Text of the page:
My rating: 4 of 5 stars
Heretofore, Linda Wallander has been a secondary character in the detective series starring her father, Kurt. Now Kurt, a sort of Swedish Inspector Morse in terms of personality and philosophy, is considering retirement. At the same time, Linda, now about 30 years old, has graduated from the police academy and chafing at the bit to start her new job in her father’s department. She’s bored and frustrated with the wait, and her father, seeing that Linda will be an officer in a few weeks, fills her in about his most recent case, some sadistic animal killings followed by a gruesome murder in a state park. In addition to tagging along with her dad, Linda spends time catching up with old friends.
There’s been much speculation about whether author Mankell intends to phase out Kurt and develop a new series around Linda. If so, he’s off to a promising beginning. Placing father and daughter in the same police station is a device that is unlikely at best, but it serves as the platform to launch Linda as protagonist.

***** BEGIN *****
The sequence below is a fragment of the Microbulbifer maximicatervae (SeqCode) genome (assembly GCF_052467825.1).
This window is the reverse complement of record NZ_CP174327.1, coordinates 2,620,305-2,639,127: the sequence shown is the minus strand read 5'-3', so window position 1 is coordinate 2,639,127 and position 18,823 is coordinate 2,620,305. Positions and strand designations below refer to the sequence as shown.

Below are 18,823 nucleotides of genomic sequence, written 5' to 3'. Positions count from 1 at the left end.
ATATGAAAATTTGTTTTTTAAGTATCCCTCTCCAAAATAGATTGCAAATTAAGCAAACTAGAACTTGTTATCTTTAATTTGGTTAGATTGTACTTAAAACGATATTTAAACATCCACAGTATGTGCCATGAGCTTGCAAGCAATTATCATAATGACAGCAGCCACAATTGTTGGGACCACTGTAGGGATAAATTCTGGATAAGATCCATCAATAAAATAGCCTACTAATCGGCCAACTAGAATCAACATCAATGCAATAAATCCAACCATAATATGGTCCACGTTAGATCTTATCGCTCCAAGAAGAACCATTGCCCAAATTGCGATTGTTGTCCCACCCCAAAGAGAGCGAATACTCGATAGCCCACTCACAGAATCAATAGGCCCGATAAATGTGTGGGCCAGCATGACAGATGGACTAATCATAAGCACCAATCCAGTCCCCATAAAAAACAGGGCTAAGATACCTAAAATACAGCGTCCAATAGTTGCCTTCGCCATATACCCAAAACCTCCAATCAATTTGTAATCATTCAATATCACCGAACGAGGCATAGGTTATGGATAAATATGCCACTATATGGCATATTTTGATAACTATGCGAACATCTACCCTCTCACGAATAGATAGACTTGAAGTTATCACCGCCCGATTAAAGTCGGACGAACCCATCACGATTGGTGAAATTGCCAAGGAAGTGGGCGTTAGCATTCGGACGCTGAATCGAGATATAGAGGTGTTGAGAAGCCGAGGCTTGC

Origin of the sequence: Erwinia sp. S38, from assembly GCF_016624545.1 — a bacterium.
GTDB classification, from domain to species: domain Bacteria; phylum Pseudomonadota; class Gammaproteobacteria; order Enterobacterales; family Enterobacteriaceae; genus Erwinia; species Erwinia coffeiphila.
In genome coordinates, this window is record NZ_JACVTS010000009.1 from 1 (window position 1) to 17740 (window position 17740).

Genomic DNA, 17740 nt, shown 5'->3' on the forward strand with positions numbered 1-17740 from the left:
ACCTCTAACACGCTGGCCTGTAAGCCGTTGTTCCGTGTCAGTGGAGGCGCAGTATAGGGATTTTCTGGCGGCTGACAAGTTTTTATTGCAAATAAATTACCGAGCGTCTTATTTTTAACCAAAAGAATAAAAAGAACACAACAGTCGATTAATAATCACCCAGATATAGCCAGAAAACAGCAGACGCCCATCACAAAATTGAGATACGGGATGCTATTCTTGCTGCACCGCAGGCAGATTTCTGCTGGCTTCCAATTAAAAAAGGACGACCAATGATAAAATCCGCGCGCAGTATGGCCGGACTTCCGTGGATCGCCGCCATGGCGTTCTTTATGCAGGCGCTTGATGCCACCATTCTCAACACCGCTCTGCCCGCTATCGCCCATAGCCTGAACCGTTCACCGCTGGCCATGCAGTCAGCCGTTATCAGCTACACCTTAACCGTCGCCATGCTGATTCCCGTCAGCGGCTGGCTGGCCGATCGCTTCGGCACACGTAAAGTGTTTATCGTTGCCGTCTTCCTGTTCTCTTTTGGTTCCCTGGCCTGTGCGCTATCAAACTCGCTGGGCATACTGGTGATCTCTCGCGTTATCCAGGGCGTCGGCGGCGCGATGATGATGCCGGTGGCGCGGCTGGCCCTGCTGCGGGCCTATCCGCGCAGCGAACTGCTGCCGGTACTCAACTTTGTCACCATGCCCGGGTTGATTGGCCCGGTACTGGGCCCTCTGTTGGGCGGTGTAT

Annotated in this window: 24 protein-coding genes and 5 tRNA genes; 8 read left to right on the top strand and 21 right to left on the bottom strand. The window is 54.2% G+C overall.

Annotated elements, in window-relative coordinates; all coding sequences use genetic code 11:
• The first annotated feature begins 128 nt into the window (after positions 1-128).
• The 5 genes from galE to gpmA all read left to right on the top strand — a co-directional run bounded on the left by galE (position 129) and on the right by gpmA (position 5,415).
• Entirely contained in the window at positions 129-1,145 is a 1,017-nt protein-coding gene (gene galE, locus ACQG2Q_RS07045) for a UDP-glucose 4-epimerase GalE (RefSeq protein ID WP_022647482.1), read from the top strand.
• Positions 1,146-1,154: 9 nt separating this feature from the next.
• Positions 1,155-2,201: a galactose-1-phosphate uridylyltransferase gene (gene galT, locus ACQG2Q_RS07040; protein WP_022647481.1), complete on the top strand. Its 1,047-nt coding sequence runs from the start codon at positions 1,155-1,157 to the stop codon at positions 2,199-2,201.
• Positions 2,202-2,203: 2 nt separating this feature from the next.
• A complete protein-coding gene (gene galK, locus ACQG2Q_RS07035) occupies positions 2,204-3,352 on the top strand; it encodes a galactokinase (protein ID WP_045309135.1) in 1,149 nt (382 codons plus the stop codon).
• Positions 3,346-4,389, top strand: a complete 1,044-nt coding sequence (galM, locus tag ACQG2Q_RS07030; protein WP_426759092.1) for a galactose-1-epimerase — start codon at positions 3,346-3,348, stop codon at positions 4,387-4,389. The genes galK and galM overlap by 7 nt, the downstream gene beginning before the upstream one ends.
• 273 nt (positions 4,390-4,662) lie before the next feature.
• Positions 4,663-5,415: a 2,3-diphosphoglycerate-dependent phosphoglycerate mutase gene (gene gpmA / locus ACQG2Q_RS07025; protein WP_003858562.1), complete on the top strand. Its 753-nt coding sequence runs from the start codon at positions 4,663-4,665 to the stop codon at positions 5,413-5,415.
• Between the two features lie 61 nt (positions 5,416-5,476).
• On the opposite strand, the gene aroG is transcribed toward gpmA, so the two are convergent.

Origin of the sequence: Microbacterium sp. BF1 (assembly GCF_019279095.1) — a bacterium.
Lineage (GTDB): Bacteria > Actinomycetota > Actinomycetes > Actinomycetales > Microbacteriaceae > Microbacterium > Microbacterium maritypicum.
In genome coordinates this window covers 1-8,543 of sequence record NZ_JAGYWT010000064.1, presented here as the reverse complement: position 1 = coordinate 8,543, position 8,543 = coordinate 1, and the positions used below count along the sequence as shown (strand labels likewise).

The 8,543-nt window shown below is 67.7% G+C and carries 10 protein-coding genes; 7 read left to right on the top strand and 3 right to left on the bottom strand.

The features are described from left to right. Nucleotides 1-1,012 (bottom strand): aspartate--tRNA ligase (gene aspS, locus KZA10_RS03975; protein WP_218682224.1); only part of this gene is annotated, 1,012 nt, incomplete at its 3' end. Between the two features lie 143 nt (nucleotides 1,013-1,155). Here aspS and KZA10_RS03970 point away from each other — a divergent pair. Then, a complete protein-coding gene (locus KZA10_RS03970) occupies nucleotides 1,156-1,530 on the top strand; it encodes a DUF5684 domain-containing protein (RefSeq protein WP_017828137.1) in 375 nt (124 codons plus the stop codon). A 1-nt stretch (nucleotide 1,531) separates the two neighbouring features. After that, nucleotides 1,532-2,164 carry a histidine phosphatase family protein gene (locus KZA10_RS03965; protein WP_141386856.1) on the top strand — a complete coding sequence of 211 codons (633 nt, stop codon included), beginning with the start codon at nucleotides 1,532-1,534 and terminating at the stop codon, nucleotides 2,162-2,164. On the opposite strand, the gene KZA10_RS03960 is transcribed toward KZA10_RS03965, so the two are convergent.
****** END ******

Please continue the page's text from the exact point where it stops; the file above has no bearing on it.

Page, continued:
Like most adult children and their parents, there are moments of friction in the Wallender relationship, and as Linda observes the pros at their jobs, she compares herself to Kurt and is surprised to discover that she has taken on some of the very characteristics that she dislikes most in him. But she very much wants his approval, hopes that now that they have their work in common, they can truly get to know one another. The rawest of rookies, Linda takes on too much, too soon, making a number of nearly fatal mistakes along the way. As this story unfolds, the mystery deepens, the clues remaining puzzles until the climactic final chapters.